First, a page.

Why Hedge Funds Tripped in a Volatile Year

Many of the hedge-fund managers who came into 2011 riding a wave of momentum ended the year scratching their heads and nursing losses, whipsawed by markets that seemed to punish them month after month.

Take billionaire hedge-fund titan John Paulson, arguably the industry’s biggest star and one of the wealthiest people in the world after making billions of dollars in 2007 with bearish bets on subprime mortgages.

Mr. Paulson began 2011 on a high note, having personally scored more than $5 billion in profits in 2010, and was poised to make more money on big bets on gold and a speedy economic recovery. But by the end of 2011, not only had Mr. Paulson’s home on the Upper East Side in Manhattan been a target of Wall Street protesters, but the investing guru also saw his trades backfire, causing one of his biggest funds to lose about half of its value.

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david einhorn, reading, valuewalk, internet, investment research, Greenlight Capital, hedge funds, Greenlight Masters, famous hedge fund owners, big value investors, websites, books, reading financials, investment analysis, shortselling, investment conferences, shorting, short biasIt has not just been rough year for David Einhorn's own fund. Einhorn's Greenlight Masters fund of hedge funds was down 3% net for the first half of 2020, matching the S&P 500's return for those six months. In his August letter to investors, which was reviewed by ValueWalk, the Greenlight Masters team noted that Read More


The rise and fall of Mr. Paulson and his firm, Paulson & Co., offers a window into what was a frustrating year for many hedge-fund managers, including some of the industry’s most-storied.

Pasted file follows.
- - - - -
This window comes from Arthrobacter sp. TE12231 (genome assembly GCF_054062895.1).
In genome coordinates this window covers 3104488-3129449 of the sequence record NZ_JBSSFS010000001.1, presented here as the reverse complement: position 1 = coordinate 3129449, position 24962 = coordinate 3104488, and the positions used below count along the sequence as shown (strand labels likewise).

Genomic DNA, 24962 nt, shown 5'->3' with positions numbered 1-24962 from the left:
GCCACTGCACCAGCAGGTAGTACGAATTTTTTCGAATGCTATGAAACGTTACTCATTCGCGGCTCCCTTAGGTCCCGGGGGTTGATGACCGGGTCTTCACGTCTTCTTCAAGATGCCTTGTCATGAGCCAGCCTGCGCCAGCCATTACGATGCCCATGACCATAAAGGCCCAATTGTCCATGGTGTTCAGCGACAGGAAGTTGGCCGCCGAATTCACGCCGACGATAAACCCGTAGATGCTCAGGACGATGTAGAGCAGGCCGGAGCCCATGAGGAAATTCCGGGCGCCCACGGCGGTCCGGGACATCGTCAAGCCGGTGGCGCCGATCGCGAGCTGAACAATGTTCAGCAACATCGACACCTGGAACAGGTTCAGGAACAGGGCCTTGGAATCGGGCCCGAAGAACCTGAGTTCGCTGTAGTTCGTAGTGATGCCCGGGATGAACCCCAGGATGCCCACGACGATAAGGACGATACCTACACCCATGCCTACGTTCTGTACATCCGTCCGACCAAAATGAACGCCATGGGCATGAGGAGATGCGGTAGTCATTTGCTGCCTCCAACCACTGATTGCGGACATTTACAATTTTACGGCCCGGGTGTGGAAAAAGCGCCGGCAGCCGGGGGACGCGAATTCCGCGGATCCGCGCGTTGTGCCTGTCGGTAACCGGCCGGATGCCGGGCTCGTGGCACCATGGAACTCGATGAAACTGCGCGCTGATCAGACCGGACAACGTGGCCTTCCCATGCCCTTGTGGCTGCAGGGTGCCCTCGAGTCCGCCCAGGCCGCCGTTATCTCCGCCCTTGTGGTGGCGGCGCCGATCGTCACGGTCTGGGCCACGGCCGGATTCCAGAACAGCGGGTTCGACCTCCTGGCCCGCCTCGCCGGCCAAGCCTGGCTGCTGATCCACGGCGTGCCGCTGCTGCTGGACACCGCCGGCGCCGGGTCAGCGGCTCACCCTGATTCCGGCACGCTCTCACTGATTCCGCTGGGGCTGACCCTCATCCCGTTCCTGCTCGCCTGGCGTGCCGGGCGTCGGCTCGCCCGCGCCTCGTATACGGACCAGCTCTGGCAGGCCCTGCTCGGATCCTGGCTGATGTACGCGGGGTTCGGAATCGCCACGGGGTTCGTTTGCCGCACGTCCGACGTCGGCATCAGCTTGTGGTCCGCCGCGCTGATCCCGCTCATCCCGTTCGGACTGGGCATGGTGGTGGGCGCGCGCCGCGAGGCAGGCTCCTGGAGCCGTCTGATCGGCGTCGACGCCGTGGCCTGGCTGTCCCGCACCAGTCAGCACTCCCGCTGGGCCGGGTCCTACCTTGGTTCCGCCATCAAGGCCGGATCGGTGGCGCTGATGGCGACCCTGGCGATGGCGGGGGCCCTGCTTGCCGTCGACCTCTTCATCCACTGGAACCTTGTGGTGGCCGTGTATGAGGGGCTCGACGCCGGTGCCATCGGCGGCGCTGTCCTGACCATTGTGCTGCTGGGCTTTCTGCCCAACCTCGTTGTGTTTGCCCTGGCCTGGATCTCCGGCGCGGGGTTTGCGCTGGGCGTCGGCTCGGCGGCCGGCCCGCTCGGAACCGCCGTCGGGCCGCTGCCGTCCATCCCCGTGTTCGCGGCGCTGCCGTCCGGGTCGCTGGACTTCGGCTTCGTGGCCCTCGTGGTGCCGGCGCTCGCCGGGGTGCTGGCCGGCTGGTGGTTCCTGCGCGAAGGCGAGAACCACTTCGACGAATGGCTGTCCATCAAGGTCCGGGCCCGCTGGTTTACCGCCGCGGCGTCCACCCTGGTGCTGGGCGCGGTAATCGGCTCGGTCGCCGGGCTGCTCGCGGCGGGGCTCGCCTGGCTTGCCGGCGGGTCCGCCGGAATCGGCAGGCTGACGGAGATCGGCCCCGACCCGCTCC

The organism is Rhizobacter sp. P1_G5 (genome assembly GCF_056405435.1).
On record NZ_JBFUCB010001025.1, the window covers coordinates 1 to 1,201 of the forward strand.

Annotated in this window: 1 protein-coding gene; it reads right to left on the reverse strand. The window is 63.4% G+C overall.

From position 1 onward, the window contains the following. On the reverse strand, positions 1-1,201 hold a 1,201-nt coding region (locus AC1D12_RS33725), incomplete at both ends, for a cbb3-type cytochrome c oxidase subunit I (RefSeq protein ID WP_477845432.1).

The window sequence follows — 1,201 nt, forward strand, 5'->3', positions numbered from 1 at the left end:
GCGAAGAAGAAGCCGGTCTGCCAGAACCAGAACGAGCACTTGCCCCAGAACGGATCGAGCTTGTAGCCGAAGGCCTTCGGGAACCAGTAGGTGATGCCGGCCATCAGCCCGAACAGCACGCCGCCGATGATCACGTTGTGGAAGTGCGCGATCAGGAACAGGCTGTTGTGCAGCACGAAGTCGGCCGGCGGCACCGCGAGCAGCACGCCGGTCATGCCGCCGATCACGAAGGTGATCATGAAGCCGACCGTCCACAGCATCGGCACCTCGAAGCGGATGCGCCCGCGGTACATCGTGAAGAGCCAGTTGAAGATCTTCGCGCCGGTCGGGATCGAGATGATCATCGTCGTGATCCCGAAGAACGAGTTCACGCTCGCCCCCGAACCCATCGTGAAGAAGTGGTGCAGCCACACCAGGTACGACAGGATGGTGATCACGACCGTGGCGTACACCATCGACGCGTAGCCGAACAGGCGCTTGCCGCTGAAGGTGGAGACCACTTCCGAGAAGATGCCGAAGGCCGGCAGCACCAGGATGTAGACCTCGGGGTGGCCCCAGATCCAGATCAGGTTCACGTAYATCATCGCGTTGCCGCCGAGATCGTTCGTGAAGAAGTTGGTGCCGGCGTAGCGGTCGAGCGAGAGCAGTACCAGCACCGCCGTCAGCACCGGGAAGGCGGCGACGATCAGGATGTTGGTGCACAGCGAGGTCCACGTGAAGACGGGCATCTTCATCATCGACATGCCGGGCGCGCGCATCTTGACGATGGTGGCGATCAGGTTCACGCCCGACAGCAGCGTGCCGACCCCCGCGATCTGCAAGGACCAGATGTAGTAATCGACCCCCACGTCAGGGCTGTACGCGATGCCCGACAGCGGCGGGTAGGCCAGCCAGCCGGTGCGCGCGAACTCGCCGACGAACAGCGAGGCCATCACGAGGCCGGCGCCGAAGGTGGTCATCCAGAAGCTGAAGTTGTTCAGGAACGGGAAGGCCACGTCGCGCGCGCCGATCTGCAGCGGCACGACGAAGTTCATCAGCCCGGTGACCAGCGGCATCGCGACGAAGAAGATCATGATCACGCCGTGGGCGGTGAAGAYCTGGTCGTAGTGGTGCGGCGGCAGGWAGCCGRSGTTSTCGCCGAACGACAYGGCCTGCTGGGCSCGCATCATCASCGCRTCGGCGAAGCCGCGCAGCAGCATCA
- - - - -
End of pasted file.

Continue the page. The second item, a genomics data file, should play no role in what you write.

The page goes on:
In 2011, hedge funds on average lost 5%, according to an estimate by Hedge Fund Research Inc., lagging behind the Standard & Poor’s 500-stock index, which gained 2.1% on a total-return basis. The net result was that hedge-fund performance, for the third straight year, lagged behind stock-market returns.

The culprit behind the disappointing numbers, many people in the industry say, were the wild market swings, especially in stocks. The economic crisis in Europe fueled the uncertainty, and was often amplified by domestic events, such as S&P’s downgrade of the U.S.’s triple-A credit rating.

As the uncertainty caused stock markets to plummet in August and September, many managers raced to take down their investments, causing many to miss out on October’s comeback, one of the best months for stocks in decades. Nervous managers, already bitten by months ofvolatility, saw markets move sideways for much of November and December.

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